For more than 40 years, I’ve been making the pilgrimage to the greenhouses on the campus of Wellesley College. Named for the eminent Horticulturist Margaret Ferguson, the 16 interconnected greenhouses contain some 1500 different types of plants. The Brooklyn and Bronx Botanical Gardens may be bigger in size, but they cannot match the solitude and accessibility of this facility. It is as fast and inexpensive a world tour of nature as you can pack into 7200 square feet. As a troubled teenager in Massachusetts, I’d visit the “tropics” on a cold winter afternoon and experience the rich smells of my youth spent living in Asia. It was as close to the sentiments of The Mamas & the Papas in California Dreaming as I could get.
The greenhouses, then and now, contain rare collections of caudiciforms, mangroves, floating aquatics and my favorite, carnivorous plants. The Desert, Tropic, Hydrophytes and Fern greenhouses are distinctly different climate zones where the look, scent, feel and touch are as sensual and distinctive as any environment I’ve ever experienced. Each is a temple to the synergy of contemplation and botany.
The creation and recreational use of sensual experiences is at the nexus of modern design. The palette of choices and the sophistication of their application are directly related to the success of the modern merchant. For the luxury goods purveyor, it is the context of the store and brand that provides the permission to consume. Walk into the Ralph Lauren Store on 72nd Street and Madison Avenue and you will observe the light, sound, smell, touch and even taste of the space has been carefully programmed to facilitate the love affair between people and products. It the essence of the subtle art of the courtesan, personified in a commercial retail form. The world of luxury in particular thrives with such trappings. New money (its rapid proliferation notwithstanding) is not informed by the same history and knowledge as old money. Expectations are different; demands are more obvious. Even 15 years ago, the dressing rooms in the couture department at Saks could be slightly shabby, but not today. The old guard was not impressed by seemingly superficial trifles. Things have changed. The new face of affluence expects that the purchase of discretionary goods involves a decorative reverence for the environment where it’s found. Enter sensory experiences.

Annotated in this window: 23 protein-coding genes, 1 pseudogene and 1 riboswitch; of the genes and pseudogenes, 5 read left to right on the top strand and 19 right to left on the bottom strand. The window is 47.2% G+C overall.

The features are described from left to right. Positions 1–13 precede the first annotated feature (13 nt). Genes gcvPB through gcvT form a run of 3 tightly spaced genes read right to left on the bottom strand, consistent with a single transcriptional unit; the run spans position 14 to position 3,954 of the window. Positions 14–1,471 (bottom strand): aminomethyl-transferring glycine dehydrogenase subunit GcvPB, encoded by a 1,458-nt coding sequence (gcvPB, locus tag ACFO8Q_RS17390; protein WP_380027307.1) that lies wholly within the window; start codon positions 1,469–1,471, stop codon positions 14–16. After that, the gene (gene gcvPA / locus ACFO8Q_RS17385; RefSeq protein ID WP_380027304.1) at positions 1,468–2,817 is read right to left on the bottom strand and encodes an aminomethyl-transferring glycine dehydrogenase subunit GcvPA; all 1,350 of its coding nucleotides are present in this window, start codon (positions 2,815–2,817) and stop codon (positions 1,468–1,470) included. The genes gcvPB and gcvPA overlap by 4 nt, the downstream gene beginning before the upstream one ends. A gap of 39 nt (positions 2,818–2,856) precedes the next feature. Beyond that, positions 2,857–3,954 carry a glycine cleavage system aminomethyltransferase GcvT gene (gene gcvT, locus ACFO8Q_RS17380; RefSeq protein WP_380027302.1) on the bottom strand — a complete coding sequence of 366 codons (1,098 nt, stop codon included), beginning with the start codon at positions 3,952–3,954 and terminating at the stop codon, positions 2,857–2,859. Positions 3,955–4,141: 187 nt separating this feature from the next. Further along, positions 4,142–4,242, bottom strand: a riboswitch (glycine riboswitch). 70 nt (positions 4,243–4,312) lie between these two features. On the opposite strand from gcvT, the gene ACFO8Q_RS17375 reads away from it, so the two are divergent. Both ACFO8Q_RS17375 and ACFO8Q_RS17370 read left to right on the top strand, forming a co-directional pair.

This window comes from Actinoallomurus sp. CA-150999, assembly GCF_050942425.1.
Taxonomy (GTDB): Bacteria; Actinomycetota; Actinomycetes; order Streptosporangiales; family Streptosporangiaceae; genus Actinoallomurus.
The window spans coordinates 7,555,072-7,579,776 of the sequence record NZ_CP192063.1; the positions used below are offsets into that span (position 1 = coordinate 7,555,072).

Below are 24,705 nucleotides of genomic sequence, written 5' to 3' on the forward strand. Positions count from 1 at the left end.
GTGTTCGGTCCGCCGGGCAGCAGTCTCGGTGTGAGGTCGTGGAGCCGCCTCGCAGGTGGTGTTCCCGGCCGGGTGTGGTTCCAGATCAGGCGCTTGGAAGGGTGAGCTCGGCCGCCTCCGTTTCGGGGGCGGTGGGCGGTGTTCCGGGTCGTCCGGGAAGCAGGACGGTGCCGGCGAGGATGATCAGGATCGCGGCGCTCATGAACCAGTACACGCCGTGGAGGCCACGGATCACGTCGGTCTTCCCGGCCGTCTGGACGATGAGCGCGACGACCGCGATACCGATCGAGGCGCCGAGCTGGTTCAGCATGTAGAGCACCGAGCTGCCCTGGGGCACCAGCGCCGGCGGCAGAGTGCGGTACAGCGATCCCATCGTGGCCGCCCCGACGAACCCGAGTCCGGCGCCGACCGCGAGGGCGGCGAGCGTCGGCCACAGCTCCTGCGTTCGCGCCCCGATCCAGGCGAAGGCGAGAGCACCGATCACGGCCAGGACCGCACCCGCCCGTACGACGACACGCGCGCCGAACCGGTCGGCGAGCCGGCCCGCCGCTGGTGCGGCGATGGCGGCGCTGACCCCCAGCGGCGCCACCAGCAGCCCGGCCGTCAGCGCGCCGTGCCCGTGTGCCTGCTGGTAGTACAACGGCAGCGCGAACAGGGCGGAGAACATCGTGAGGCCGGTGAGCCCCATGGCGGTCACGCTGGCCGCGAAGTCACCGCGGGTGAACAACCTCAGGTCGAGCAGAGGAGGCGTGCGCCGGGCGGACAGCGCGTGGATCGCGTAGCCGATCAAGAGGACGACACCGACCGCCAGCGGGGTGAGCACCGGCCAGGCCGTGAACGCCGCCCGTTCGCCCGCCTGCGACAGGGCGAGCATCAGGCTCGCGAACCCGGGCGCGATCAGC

At New York City’s Museum of Art and Design last winter, there was a powerful exhibit on the history of fragrance, not surprisingly sponsored by Estee Lauder. The success of the show was its ability to showcase so many distinctive smells within the confines of the gallery space while no one scent at one time overwhelmed you. Remember Crabtree & Evelyn, or the Yankee Candle store? Modern fragrance presentation is sensitive to the human element, facilitating the wonder of sensory experiences, while minimizing the migraines. But does art bridge commerce? The question is, how many people experienced Dakar Noir at the gallery, and then made the beeline across Columbus Circle to Sephora to make a purchase?
The idea of branded scents and sounds is not new. Over the past 50 or more years, advertising jingle writers recognized that any familiar three bars of music—no matter how silly or amateurish– synapsed into our brains with finality. Right before she passed away last month, my mother still smiled at the renditions of the radio commercials of her own childhood; the smell of Ivory soap; the sound of a cold Coca Cola being poured; and the sweet taste of Juicy Fruit gum.